A long, long time ago, there lived a wise old owl.... ever heard such poems and stories about the wise nature of this creature? One such nursery rhyme, "A Wise Old Owl," narrates a story that gives a deep message. Your parents must've certainly read this poem to teach you a valuable lesson, and it is time for you to do the same for yours!
Owls are mystic characters, and your children would love to hear stories about them. So, why not start with this poem? Read on to know more about the nursery rhyme and how you can make it a part of your child's life.
Here's how the story of Wise Old Owl nursery rhyme goes:
A wise old owl lived in an oak
The more he saw the less he spoke
The less he spoke the more he heard.
Why can’t we all be like that wise old bird?
The first step toward showing and acquainting your children to the poem is by printing a pretty picture of the lyrics and reciting it to them! Download the printable version here.
Origins and history
The deep narrative of this wise old owl is not recent. In fact, it dates back to the 19th century! With a 7734 Roud Folk Song Index number, the poem serves as an improvement to the traditional nursery rhyme that goes, "There was an owl lived in an oak, wisky, wasky, weedle."
The first known publication of the poem dates back to April 10, 1875, in Punch magazine. The earlier version used to run like:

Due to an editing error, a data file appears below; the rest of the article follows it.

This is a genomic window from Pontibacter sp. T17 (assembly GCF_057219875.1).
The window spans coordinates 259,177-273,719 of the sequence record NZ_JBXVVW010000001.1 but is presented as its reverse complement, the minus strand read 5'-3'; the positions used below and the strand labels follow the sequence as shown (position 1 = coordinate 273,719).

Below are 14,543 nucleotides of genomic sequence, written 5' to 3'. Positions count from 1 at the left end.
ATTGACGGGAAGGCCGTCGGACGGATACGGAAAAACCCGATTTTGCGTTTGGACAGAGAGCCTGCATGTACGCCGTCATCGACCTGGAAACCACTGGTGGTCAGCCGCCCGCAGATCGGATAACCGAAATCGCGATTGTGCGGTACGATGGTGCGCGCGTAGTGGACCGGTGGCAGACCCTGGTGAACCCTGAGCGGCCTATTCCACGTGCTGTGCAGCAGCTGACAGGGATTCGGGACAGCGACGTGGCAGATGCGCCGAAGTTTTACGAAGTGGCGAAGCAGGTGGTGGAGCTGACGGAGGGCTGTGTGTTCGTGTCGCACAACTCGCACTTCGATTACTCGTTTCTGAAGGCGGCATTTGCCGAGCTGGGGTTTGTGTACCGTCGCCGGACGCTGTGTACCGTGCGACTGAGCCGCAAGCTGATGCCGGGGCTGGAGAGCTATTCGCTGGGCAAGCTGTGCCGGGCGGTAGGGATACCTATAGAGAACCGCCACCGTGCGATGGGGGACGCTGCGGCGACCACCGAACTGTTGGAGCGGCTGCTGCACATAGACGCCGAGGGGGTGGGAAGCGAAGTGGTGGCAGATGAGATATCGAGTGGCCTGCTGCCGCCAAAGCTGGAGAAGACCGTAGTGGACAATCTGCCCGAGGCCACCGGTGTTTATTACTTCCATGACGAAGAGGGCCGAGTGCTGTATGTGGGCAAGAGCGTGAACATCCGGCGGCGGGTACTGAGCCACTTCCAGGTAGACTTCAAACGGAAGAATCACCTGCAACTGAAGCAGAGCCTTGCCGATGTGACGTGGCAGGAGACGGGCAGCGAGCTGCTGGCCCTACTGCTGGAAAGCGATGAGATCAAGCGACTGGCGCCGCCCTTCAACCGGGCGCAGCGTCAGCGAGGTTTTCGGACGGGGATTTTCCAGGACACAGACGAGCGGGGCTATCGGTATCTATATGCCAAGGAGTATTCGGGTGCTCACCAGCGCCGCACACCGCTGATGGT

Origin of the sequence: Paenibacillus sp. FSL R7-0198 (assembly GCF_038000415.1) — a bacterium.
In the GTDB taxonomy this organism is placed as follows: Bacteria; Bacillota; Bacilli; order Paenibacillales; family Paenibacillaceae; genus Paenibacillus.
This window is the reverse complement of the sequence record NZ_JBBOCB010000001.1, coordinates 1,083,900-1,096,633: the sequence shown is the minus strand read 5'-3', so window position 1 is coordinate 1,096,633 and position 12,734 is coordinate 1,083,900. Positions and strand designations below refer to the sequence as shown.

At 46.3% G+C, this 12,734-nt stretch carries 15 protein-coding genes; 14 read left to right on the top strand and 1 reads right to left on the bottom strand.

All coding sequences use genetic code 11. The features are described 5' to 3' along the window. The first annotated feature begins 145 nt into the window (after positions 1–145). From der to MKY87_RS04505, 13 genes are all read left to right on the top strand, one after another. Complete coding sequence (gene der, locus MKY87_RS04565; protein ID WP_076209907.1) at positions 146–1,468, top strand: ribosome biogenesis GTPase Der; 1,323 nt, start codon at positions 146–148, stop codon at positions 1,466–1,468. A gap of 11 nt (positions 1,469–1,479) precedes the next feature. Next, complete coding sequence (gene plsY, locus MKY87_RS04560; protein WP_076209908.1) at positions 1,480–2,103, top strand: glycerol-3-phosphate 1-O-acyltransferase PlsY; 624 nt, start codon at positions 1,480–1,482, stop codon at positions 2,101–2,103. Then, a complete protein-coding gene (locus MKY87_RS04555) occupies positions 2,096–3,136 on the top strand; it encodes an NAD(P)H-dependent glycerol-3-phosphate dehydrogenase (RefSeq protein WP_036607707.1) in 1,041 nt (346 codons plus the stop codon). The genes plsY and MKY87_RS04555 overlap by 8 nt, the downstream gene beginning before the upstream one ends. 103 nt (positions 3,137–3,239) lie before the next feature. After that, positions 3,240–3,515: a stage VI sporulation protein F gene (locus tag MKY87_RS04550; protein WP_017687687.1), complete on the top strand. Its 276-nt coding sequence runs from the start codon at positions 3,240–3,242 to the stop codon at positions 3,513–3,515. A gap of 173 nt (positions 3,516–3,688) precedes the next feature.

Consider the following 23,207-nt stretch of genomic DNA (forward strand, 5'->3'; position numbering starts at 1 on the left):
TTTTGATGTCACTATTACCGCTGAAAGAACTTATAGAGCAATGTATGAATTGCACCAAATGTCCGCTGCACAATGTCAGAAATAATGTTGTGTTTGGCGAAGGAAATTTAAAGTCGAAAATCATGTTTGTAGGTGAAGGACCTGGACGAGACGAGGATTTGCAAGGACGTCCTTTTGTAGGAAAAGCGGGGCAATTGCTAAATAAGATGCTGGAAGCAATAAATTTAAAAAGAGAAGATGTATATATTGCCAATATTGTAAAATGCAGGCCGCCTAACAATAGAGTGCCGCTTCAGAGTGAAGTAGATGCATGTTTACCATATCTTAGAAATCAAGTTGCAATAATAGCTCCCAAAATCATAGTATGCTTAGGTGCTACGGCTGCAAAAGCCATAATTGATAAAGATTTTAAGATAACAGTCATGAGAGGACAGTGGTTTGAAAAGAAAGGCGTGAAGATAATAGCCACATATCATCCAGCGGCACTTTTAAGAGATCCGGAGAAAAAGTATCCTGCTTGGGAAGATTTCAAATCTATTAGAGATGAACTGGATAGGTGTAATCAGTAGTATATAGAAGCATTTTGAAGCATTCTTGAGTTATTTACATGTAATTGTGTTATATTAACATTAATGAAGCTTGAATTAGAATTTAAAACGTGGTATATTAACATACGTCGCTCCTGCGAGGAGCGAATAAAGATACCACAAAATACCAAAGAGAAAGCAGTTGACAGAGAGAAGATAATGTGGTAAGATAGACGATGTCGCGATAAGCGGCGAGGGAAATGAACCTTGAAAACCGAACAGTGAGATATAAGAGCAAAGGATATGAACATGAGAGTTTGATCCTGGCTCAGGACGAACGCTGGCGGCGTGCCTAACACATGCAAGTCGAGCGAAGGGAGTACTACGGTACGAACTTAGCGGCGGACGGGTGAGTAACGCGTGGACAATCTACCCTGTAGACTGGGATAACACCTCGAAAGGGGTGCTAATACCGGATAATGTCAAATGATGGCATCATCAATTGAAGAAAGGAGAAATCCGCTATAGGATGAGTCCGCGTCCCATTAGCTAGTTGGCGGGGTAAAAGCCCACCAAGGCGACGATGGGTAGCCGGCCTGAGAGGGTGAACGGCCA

There was an owl liv'd in an oak
The more he heard, the less he spoke
The less he spoke, the more he heard.
O, if men were all like that wise bird.
Another version with some minor changes to the poem was published in the mid-1930s and goes like this:
A wise old owl lived in an oak,
The more he saw, the less he spoke
The less he spoke, the more he heard,
Now, wasn't he a wise old bird?
The poem showcases the traditional image of an owl - old, wise, with endless knowledge. Its first known record is of 1875, but it is believed that it is even older than that. In 1909, John D. Rockefeller quoted the poem in one of his speeches. It is also often wrongly attributed to William R. Cubbage and Edward Hersey Richards.
Even during World War II, the poem was manipulated to encourage the soldiers of the United States army. The last line was changed to "Soldier.... be like that old bird!" to suit the sentiment. It went with the caption "silence means security."
The nursery rhyme ‘A Wise Old Owl’ sets an inspiring and motivating tone amongst the readers. It aims to leave people pondering over its words and incorporate the same message into their lives.
The poem gives the message that it is important to listen to the people around you and understand what they're trying to convey. The wisest person in a group is the one who possesses the ability and patience to give other people time to talk instead of just speaking.
The songwriter of the "Wise old owl" poem is Edward Hersey Richards
The wise old owl poem says that it is integral to listen to people rather than just speaking constantly.